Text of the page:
As we get older and look back on our lives, many of us will say, “I wish I’d worried less.” We recognize that worry wasn’t worth what it cost—the tension, poor sleep, irritability, fatigue, problems concentrating, and general unhappiness that go along with excessive worry. After all, most of what we worry about never even happens.
If worrying has so many drawbacks, why do we do it? When some outcome in the future is uncertain, we want to make sure it turns out well. Most of the time even after we’ve done all we can to prevent a bad outcome, we can’t eliminate the possibility that something could go wrong. Maybe it’s missing a flight, or getting sick, or messing up at work, or losing someone we care about. We don’t have ultimate control over whether these things happen.
If we have a hard time living with this uncertainty, we might return to the situation in our minds and keep turning it over, imaging every “what if” and how we might handle it. We’re trying to control an uncontrollable situation.
This mental behavior of worrying about uncertain future events is actually reinforcing. How can a mental state tied to so much anxiety be rewarding? Each time we worry and nothing bad happens, our minds connect worry with preventing harm:
Worry → Nothing Bad Happens.
The take-away is, “Good thing I worried” (which we probably aren’t aware of consciously).
On top of the self-perpetuating nature of worry, there are common beliefs about worry that compel us to keep doing it:
If I worry, I’ll never have a bad surprise.
Nobody likes to get blindsided by bad news, so we might worry to preempt disappointment. Unfortunately we can’t foresee every possible scenario, so it’s impossible to avoid upsets. In the meantime, how much are we suffering as we focus on a feared future?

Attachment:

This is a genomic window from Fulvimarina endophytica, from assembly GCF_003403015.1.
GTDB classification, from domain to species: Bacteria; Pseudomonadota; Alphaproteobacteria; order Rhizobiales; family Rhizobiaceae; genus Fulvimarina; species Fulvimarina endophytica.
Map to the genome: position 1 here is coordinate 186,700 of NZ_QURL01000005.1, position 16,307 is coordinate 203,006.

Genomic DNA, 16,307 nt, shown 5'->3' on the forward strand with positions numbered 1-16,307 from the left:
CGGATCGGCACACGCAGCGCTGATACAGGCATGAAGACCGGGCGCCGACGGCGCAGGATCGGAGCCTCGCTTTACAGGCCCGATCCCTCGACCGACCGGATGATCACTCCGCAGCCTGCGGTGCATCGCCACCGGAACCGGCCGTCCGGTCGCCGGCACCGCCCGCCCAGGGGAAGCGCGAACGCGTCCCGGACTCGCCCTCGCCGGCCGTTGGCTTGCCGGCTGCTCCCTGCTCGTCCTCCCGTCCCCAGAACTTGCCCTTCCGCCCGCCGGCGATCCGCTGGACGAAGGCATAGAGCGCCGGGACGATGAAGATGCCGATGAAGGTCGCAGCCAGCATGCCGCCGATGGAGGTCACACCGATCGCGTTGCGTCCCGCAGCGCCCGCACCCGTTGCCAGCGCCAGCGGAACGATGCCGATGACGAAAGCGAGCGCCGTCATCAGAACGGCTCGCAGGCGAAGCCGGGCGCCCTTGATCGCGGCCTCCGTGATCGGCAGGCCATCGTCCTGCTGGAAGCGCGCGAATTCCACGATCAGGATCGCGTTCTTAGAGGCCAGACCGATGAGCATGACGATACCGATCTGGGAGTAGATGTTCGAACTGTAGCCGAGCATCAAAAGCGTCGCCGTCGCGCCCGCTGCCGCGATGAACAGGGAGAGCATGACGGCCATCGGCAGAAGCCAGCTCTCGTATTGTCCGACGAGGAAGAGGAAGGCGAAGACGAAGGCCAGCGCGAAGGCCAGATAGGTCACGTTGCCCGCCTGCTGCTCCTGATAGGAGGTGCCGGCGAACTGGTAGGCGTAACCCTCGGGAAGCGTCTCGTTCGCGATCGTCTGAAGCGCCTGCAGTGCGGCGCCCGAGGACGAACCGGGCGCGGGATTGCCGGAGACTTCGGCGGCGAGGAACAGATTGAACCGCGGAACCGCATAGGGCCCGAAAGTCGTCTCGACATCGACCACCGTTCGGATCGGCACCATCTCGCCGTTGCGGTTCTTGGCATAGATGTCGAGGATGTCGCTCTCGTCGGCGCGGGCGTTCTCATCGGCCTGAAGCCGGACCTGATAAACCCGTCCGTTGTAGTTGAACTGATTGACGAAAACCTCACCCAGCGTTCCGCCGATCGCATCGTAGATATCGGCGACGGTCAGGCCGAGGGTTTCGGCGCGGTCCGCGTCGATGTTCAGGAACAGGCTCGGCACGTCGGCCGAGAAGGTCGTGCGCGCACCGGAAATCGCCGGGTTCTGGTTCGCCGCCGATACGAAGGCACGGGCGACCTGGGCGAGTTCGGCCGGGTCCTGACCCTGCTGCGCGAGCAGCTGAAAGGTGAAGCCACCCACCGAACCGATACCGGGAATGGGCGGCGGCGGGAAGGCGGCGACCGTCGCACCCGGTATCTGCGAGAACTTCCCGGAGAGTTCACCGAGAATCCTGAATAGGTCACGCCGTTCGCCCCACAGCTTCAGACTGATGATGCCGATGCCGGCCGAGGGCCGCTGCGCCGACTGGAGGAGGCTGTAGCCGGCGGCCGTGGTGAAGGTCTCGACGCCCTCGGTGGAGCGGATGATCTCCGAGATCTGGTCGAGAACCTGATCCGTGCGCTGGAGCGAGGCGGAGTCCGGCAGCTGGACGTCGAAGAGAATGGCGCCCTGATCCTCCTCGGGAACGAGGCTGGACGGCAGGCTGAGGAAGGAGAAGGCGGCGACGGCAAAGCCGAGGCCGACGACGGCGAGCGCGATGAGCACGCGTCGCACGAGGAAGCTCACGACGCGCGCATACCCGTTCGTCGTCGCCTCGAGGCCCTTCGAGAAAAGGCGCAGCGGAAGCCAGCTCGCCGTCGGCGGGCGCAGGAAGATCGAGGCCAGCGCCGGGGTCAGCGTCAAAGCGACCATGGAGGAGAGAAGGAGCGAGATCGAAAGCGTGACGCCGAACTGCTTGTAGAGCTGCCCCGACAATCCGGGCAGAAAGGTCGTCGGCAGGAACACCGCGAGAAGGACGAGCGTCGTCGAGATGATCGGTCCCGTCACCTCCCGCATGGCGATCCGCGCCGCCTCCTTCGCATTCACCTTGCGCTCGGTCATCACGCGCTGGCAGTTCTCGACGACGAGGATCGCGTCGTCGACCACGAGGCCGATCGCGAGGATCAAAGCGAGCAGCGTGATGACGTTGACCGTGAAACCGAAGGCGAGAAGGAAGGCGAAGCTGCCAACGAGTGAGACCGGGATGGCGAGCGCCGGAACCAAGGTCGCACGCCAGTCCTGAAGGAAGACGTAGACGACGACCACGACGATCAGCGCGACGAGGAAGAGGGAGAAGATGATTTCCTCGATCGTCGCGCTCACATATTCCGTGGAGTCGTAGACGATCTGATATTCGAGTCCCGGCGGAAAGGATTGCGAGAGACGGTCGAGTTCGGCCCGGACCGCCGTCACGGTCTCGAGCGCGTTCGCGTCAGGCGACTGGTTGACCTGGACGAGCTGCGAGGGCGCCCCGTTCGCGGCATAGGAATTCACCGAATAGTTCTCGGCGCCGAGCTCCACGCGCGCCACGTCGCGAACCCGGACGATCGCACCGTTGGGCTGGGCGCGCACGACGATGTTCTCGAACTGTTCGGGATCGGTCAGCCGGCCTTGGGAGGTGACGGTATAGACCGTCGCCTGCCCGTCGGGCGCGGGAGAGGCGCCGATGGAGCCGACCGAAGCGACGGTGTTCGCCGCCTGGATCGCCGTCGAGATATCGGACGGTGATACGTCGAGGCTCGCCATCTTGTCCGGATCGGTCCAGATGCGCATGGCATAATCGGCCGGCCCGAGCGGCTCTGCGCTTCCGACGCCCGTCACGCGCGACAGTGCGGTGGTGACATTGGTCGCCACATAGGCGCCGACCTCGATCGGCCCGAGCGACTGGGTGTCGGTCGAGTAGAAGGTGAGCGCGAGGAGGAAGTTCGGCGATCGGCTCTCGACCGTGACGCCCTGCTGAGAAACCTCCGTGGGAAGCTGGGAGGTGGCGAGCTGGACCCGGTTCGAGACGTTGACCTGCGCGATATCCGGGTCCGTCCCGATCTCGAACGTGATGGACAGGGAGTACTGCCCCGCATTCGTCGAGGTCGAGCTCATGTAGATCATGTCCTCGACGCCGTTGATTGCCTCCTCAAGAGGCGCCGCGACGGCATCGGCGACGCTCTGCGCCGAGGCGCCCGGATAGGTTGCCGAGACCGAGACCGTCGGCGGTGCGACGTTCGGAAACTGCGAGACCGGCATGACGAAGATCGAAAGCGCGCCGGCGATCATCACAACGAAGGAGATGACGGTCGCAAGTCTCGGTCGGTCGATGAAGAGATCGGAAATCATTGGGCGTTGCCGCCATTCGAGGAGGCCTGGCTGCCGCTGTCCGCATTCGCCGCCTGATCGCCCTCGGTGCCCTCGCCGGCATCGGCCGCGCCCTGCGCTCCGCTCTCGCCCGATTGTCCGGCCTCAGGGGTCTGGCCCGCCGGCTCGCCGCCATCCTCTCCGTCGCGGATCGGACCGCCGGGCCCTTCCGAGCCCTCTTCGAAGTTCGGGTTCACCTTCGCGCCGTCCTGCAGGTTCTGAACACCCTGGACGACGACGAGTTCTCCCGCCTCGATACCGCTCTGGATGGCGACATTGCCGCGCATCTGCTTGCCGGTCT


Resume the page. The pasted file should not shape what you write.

It’s safer if I worry.
Our beliefs about worry can have a superstitious element, as we believe that the act of worrying itself somehow lowers the likelihood of a dreaded outcome. We might feel that if we stopped worrying we’d be inviting trouble. If we constantly worry, we never get to test out this belief to see if it’s true. Most of the time our worries are about as impactful as mentally “keeping the plane up” when flying in an airplane (assuming we’re not the pilot)—they only affect our minds.
I show I care by worrying.
We might tell ourselves that worrying says something good about us. After all, “I only worry because I care.” While this statement is probably true, we often turn it around and think, “If I didn’t worry it would mean I don’t care.” We need to distinguish between caring about a situation—including doing everything in our power to help it turn out well—and worrying needlessly and fruitlessly about it. If in doubt, we can ask our family members if they’d rather we worry or show we care in other ways.
Worrying motivates me.
It’s not uncommon to believe that if we stop worrying, we’ll become complacent or unproductive. You might think about a recent time you were gripped with worry. Can you imagine yourself being motivated to take care of the situation, even if you weren’t worrying so much? Again we need to differentiate between unproductive worry and productive concern and problem solving.
Worrying helps me problem solve.
Finally, we might tell ourselves that worrying is how we find solutions to our problems. However, extreme worry is more likely to interfere with problem solving. Once more we can notice the difference between productive problem solving and wheel-spinning worry. Consider these two modes in your own experience—how does it feel to be taking care of a problem versus worrying about all the What Ifs?
At this point a person might be thinking, “This is all well and good, but how am I supposed to worry less?” Let’s be honest: It’s really hard to stop worrying. It just is. It helps to have multiple tools to help us in the process.